Soda Tax Hike Leads to Higher Retail Prices—But May Lower Sugary Consumption

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SodaIn November of 2014, Berkeley, California became the first city in the U.S. to pass a law taxing sugary drinks with an excise tax. At the time, more than three-quarters of the voters supported a tax of one cent per ounce on soft drinks.

There were questions as to whether the tax change would also increase the overall price of soda and sugary drinks. The latest research from the University of California, Berkeley (UC Berkeley) has found that the price of soda has gone up after all. The results of the study were published nearly a year after the tax increase in the American Journal of Public Health.

An excise tax is charged before the point of purchase, and it could potentially lead to higher retail prices. As a result, consumers are more aware of the higher cost before sugary drinks are taken from the store shelves. On the other hand, a sales tax will increase the purchase at the register.

The goal of the tax hike was thought to control the consumption of soda, energy drinks, and sweetened teas. Regular consumption of these sugary drinks can increase the risk of several health problems in the U.S., such as type 2 diabetes, obesity, heart disease, gout, tooth decay, and metabolic syndrome.

“No one knew how retailers would deal with the added costs of the tax,” explained Jennifer Falbe, the study’s lead author and a UC Berkeley postdoctoral researcher in public health nutrition.

“Increasing the price of sugary drinks is a critical first step in discouraging consumption, so it’s incredibly encouraging that we’re seeing pass-through of the tax to higher retail prices so early after implementation. We expect higher price increases in the future as small business owners learn more about the tax,” added Falbe.

For the study, the research team collected data on many beverage prices from before the tax hike. Besides Berkeley stores, researchers also included San Francisco and Oakland retailers in order to account for factors that possibly affect regional prices of sugary drinks. Data was again gathered three months after the tax increase. The researchers found that soft drink prices increased by around seven-tenths of a cent per ounce more than the other cities. Since the tax was one cent per ounce on the distribution of sugar-sweetened drinks, about 70% of the tax had affected the retail price. Fruit-flavored drinks like lemonade and cranberry cocktails showed a smaller increase of nearly half a cent per ounce.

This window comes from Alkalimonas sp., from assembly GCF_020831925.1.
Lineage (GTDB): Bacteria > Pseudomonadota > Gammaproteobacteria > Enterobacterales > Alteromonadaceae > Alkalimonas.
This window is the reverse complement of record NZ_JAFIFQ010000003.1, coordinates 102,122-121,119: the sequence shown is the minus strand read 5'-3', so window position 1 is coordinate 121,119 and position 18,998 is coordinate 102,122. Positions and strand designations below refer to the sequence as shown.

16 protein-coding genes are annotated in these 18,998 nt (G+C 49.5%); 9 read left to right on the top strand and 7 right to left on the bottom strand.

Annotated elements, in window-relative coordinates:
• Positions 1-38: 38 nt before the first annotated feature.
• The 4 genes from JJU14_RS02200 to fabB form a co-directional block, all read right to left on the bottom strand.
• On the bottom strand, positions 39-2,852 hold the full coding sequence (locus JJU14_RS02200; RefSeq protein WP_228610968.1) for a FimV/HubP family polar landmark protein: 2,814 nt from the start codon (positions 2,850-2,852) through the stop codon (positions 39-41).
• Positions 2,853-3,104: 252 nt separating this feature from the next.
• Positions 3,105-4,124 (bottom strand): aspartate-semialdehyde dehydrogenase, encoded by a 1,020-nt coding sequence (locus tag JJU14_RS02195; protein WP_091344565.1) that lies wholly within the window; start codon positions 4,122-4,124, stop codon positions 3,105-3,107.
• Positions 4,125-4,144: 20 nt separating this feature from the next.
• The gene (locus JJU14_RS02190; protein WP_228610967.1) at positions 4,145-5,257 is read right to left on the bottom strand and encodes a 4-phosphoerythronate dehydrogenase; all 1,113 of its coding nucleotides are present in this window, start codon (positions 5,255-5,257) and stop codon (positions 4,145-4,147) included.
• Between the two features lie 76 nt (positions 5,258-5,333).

The study results differ from a working paper on Berkeley soda prices from August. It suggested that a smaller amount of the tax was added to the soda retail price. Falbe says the differences may be explained from how and when the stores were sampled for the studies. Another difference is that the UC Berkeley study found that sugary drink prices changed more at supermarkets, but less at chain drugstores.

“This is important because most Americans do their primary grocery shopping at supermarkets,” commented Falbe.

A 2013 study from Harvard researchers found that raising the price of a 20-ounce soda by 20 cents led to a 16% drop in sales. For that study, researchers increased the price of high-calorie beverages in the cafeteria at a financial services company. The beverages that contained 150 calories or more included mostly soda, whole chocolate milk, lemonade, and some other juices.

“Regardless of price increases, soda taxes can be a means of sustainably funding public health efforts,” says study senior author Dr. Kristine Madsen.

Sources for Today’s Article:
Falbe, J., et al., “Higher Retail Prices of Sugar-Sweetened Beverages 3 Months After Implementation of an Excise Tax in Berkeley, California,” American Journal of Public Health, 2015, doi: 10.2105/AJPH.2015.3028Soda Tax Hike Leads to Higher Retail Prices—But May Lower Sugary Consumption
Yang, S., “Berkeley’s soda tax boosts retail prices of sugary drinks, study confirms,” Berkeley News web site, October 7, 2015;
Frisell, S., “Nation’s First Soda Tax Passed in California City,” TIME web site, November 5, 2014;
Hellmich, N., “Study: As cost of sugary drinks go up, sales go down,” USA Today web site, November 14, 2013;
“Soft Drinks and Disease,” Harvard School of Public Health web site;, last accessed October 8, 2015.